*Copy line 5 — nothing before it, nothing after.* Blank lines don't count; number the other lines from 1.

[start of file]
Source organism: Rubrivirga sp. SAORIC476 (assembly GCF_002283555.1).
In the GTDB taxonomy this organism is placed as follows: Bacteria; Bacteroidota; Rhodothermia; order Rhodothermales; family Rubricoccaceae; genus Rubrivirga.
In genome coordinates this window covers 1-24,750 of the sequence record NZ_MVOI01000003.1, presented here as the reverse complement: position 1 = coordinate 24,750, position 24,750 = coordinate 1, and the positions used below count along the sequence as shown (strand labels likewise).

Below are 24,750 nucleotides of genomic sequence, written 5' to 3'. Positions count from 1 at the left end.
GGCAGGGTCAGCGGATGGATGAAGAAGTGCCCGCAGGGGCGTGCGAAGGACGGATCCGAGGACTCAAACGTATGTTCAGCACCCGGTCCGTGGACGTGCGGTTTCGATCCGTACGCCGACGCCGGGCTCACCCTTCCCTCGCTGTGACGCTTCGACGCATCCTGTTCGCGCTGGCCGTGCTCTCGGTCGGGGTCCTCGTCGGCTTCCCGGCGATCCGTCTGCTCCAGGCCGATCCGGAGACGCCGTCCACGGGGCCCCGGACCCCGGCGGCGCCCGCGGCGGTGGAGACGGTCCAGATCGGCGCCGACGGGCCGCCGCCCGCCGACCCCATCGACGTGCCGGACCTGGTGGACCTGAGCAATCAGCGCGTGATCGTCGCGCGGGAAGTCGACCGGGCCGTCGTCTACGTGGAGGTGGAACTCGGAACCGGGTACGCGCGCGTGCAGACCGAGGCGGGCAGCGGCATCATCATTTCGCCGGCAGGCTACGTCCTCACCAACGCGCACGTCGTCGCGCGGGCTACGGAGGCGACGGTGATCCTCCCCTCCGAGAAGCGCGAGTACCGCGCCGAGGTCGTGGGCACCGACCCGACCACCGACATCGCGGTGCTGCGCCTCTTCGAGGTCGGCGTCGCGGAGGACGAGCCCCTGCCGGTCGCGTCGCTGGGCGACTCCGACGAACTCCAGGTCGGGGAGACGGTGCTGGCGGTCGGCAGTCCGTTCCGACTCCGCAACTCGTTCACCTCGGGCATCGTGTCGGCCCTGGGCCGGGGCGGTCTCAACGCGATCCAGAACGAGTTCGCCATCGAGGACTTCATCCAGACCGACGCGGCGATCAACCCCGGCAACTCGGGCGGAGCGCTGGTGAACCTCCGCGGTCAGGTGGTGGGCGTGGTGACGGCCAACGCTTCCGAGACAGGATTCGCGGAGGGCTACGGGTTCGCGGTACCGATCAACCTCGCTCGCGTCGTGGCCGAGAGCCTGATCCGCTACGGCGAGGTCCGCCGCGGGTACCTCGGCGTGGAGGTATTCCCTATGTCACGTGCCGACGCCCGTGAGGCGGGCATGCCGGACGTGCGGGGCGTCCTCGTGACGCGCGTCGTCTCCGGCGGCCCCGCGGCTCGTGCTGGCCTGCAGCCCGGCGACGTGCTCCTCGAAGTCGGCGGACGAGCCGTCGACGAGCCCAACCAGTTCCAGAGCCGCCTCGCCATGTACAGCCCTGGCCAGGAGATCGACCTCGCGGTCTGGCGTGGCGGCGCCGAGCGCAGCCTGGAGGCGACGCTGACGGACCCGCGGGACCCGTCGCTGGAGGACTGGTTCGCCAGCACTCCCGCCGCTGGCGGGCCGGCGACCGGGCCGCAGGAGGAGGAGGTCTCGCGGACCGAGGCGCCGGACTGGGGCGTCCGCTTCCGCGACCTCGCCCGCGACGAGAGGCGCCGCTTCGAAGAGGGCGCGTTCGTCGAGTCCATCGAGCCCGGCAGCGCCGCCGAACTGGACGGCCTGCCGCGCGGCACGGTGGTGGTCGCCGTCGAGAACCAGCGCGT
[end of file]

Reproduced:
GGCAGGGTCAGCGGATGGATGAAGAAGTGCCCGCAGGGGCGTGCGAAGGACGGATCCGAGGACTCAAACGTATGTTCAGCACCCGGTCCGTGGACGTGCGGTTTCGATCCGTACGCCGACGCCGGGCTCACCCTTCCCTCGCTGTGACGCTTCGACGCATCCTGTTCGCGCTGGCCGTGCTCTCGGTCGGGGTCCTCGTCGGCTTCCCGGCGATCCGTCTGCTCCAGGCCGATCCGGAGACGCCGTCCACGGGGCCCCGGACCCCGGCGGCGCCCGCGGCGGTGGAGACGGTCCAGATCGGCGCCGACGGGCCGCCGCCCGCCGACCCCATCGACGTGCCGGACCTGGTGGACCTGAGCAATCAGCGCGTGATCGTCGCGCGGGAAGTCGACCGGGCCGTCGTCTACGTGGAGGTGGAACTCGGAACCGGGTACGCGCGCGTGCAGACCGAGGCGGGCAGCGGCATCATCATTTCGCCGGCAGGCTACGTCCTCACCAACGCGCACGTCGTCGCGCGGGCTACGGAGGCGACGGTGATCCTCCCCTCCGAGAAGCGCGAGTACCGCGCCGAGGTCGTGGGCACCGACCCGACCACCGACATCGCGGTGCTGCGCCTCTTCGAGGTCGGCGTCGCGGAGGACGAGCCCCTGCCGGTCGCGTCGCTGGGCGACTCCGACGAACTCCAGGTCGGGGAGACGGTGCTGGCGGTCGGCAGTCCGTTCCGACTCCGCAACTCGTTCACCTCGGGCATCGTGTCGGCCCTGGGCCGGGGCGGTCTCAACGCGATCCAGAACGAGTTCGCCATCGAGGACTTCATCCAGACCGACGCGGCGATCAACCCCGGCAACTCGGGCGGAGCGCTGGTGAACCTCCGCGGTCAGGTGGTGGGCGTGGTGACGGCCAACGCTTCCGAGACAGGATTCGCGGAGGGCTACGGGTTCGCGGTACCGATCAACCTCGCTCGCGTCGTGGCCGAGAGCCTGATCCGCTACGGCGAGGTCCGCCGCGGGTACCTCGGCGTGGAGGTATTCCCTATGTCACGTGCCGACGCCCGTGAGGCGGGCATGCCGGACGTGCGGGGCGTCCTCGTGACGCGCGTCGTCTCCGGCGGCCCCGCGGCTCGTGCTGGCCTGCAGCCCGGCGACGTGCTCCTCGAAGTCGGCGGACGAGCCGTCGACGAGCCCAACCAGTTCCAGAGCCGCCTCGCCATGTACAGCCCTGGCCAGGAGATCGACCTCGCGGTCTGGCGTGGCGGCGCCGAGCGCAGCCTGGAGGCGACGCTGACGGACCCGCGGGACCCGTCGCTGGAGGACTGGTTCGCCAGCACTCCCGCCGCTGGCGGGCCGGCGACCGGGCCGCAGGAGGAGGAGGTCTCGCGGACCGAGGCGCCGGACTGGGGCGTCCGCTTCCGCGACCTCGCCCGCGACGAGAGGCGCCGCTTCGAAGAGGGCGCGTTCGTCGAGTCCATCGAGCCCGGCAGCGCCGCCGAACTGGACGGCCTGCCGCGCGGCACGGTGGTGGTCGCCGTCGAGAACCAGCGCGT